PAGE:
You have a poor self-image. God has made women beautiful, and consequently we have a desire to be and feel beautiful. Yet, we ladies have way too much pressure to look at certain way. If you dislike your own body, it’s not easy to share that body with your spouse. You don’t want to be naked, you don’t want to be touched, you tense up when your body is exposed. However, beauty comes in all shapes and sizes. Having heard from many men on this subject, let me assure the wives out there that you are beautiful to your hubby. Even if magazine models seem to put you to shame (and even those beautiful models are airbrushed so they don’t look like that either), you can confidently enter your own bedroom and know that your husband appreciates the way you look. Believe God’s assertion that you are beautiful and believe your husband when he says that he desires you. Julie Sibert of Intimacy in Marriage had a wonderful post on this subject at Sheila Gregoire’s site: Love the Skin You’re In.

Your relationship is having difficulties. If your relationship outside the bedroom is in distress, it’s hard to want to make love with your husband. It’s been said that men have sex to feel loved, and women have to feel loved to have sex. Wives want to have a sense of security and value in the marriage to be able to open up in the bedroom. Address relationship issues as they arise in as non-combative a way as possible. Seek counseling if the issues are big or persistent. Wives should not withhold sex, however, unless there are severe issues that call for that extreme measure. Continuing to connect physically can help to weather storms in marriage, and husbands in particular are more motivated to work on the relationship if they are happy with their wife in the bedroom.

Stress is sucking the life out of your libido. Stress comes from many places and shows up in various forms. You may be stressed from work demands, household responsibilities, child care, family issues, bouts of illness, etc. It may manifest as sadness, anger, escapism, sleep deprivation, fatigue, etc. Stress is a mood killer all around.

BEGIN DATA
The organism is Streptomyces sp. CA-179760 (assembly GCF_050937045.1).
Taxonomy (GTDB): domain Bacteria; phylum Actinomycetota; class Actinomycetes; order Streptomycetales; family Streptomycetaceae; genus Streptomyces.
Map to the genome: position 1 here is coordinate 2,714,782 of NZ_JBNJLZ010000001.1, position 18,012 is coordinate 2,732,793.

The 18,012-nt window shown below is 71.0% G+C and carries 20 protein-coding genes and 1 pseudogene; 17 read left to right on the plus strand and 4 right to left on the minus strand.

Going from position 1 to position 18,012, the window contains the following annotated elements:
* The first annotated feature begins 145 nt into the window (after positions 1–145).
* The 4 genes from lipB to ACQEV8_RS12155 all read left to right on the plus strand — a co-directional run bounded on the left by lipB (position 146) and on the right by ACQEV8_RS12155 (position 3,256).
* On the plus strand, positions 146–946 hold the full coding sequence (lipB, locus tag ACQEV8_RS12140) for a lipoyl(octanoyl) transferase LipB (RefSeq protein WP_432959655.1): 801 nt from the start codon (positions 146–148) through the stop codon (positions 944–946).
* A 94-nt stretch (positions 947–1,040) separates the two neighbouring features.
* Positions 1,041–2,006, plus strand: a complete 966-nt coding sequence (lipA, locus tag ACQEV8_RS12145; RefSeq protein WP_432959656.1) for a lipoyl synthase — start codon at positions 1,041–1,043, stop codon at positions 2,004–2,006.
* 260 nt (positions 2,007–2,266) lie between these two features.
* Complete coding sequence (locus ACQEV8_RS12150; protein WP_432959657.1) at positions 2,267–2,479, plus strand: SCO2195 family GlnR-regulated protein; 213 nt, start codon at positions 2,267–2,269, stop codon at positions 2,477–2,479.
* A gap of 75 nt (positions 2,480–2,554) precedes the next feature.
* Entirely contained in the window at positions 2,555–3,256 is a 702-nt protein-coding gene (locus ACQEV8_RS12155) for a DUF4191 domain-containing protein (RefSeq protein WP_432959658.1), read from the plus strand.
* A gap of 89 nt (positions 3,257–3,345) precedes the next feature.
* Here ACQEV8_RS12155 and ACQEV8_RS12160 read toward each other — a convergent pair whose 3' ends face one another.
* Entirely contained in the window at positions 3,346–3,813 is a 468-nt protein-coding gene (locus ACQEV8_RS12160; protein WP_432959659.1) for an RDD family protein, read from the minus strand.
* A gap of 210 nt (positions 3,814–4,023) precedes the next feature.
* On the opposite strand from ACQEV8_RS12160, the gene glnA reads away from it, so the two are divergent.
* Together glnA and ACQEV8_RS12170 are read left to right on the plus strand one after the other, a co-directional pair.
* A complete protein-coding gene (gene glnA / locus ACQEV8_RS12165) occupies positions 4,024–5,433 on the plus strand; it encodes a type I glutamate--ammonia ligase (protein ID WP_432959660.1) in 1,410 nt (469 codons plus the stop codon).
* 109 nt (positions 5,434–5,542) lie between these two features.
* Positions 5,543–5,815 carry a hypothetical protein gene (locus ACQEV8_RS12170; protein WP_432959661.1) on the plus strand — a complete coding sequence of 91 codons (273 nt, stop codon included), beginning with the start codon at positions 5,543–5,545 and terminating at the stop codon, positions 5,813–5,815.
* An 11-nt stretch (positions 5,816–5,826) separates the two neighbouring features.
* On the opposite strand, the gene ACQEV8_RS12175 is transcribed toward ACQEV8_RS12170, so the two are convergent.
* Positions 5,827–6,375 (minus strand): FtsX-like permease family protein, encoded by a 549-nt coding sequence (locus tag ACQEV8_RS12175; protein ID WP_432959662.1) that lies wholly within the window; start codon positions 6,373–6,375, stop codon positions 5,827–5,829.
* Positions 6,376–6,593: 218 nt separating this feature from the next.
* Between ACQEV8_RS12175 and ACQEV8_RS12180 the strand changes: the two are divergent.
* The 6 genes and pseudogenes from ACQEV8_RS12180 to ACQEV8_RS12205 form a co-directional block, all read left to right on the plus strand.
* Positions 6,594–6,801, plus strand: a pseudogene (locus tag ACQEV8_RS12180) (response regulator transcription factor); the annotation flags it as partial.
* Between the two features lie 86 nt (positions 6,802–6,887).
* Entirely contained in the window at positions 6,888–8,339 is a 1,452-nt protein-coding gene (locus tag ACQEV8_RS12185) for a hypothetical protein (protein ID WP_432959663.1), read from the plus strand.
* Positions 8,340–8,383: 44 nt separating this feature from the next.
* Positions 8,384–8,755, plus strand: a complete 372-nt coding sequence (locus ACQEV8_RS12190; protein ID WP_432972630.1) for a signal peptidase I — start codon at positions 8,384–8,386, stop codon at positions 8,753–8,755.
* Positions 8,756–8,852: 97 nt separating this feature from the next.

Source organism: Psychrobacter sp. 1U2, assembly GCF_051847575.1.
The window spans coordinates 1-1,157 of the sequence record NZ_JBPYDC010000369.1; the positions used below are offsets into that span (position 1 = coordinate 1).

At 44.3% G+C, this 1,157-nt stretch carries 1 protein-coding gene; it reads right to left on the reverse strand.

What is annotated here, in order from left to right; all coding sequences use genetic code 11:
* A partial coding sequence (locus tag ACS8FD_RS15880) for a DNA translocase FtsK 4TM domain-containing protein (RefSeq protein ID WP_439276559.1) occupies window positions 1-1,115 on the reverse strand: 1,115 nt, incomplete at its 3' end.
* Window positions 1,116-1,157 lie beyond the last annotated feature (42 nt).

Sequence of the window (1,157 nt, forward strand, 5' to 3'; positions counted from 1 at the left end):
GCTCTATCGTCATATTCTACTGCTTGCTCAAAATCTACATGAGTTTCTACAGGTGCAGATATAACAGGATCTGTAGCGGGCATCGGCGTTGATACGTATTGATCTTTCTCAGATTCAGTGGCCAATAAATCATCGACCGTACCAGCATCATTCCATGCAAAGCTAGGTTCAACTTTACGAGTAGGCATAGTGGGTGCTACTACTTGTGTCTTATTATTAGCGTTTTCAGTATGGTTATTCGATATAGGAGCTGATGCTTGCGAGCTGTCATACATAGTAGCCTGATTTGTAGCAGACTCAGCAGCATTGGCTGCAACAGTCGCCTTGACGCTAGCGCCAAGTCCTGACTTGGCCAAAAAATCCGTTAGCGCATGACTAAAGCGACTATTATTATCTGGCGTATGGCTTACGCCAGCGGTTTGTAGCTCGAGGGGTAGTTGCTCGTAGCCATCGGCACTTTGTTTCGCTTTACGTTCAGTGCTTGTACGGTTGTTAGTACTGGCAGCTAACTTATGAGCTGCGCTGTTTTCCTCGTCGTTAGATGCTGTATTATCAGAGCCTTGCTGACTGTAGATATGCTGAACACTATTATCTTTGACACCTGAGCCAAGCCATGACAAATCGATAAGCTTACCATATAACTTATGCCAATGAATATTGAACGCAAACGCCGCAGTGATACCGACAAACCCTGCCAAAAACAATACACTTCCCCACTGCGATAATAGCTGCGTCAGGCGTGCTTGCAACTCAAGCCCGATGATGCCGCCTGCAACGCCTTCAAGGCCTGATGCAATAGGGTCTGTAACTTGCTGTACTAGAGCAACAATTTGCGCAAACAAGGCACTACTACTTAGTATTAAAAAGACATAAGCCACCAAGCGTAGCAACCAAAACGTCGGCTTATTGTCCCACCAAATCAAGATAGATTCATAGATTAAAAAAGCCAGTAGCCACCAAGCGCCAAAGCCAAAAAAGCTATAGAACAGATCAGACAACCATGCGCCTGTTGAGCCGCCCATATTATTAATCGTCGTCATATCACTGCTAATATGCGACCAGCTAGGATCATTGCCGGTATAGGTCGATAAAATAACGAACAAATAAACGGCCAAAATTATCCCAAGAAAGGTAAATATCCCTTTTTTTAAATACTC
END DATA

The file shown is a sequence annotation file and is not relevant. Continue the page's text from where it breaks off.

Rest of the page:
While I recognize that sex can relieve stress, for women it can be very difficult to shift into enjoyment of sex when stress still has its grip on you. Husbands are usually better able to let everything else go and focus on the moment, although stress can certainly affect their libido as well. Yet wives need to be able to relax and surrender to the physical sensations they are having to become aroused and engaged. If stress is overwhelming your life, you may not realize that it’s taking a toll on your sex life.

What do do about stress? It depends on the kind, but in general here are some tips. Prioritize your life. Say no to things you don’t need to take on. Eat healthy and exercise as a wonderful way to care for yourself and as an outlet for stress. Make sure you have someone to talk to. Don’t dump everything on your spouse. But talk about what’s bugging you to your mate, a best friend, a family member, a counselor, or a mentor so that stress isn’t just building inside you. Meditate. Meditation has been shown to relieve tension. Find a quiet spot for reflection and follow the psalmist’s example, “I meditate on your precepts and consider your ways” (119:15, but the whole chapter is full of references to meditation).  Pray. Dump your heart on God. The Bible is full of examples of godly people laying all of their troubles before Him, and Jesus said, “Come to me, all you who are weary and burdened, and I will give you rest” (Matthew 11:28).

Without a detailed interview on my virtual therapy couch*, I don’t know what the specific issue is.

Larry the Cucumber on therapy couch

Hopefully, I’ve hit on something here. I also recommend taking a look The Marriage’s Bed article on Lack of Desire, and Gina Parris of Winning at Romance frequently addresses the subject of low sexual desire.

May God lead you to the right answer and a fulfilling life of marital intimacy!

*No, I’m not a therapist by profession. I just love that Silly Song with Larry.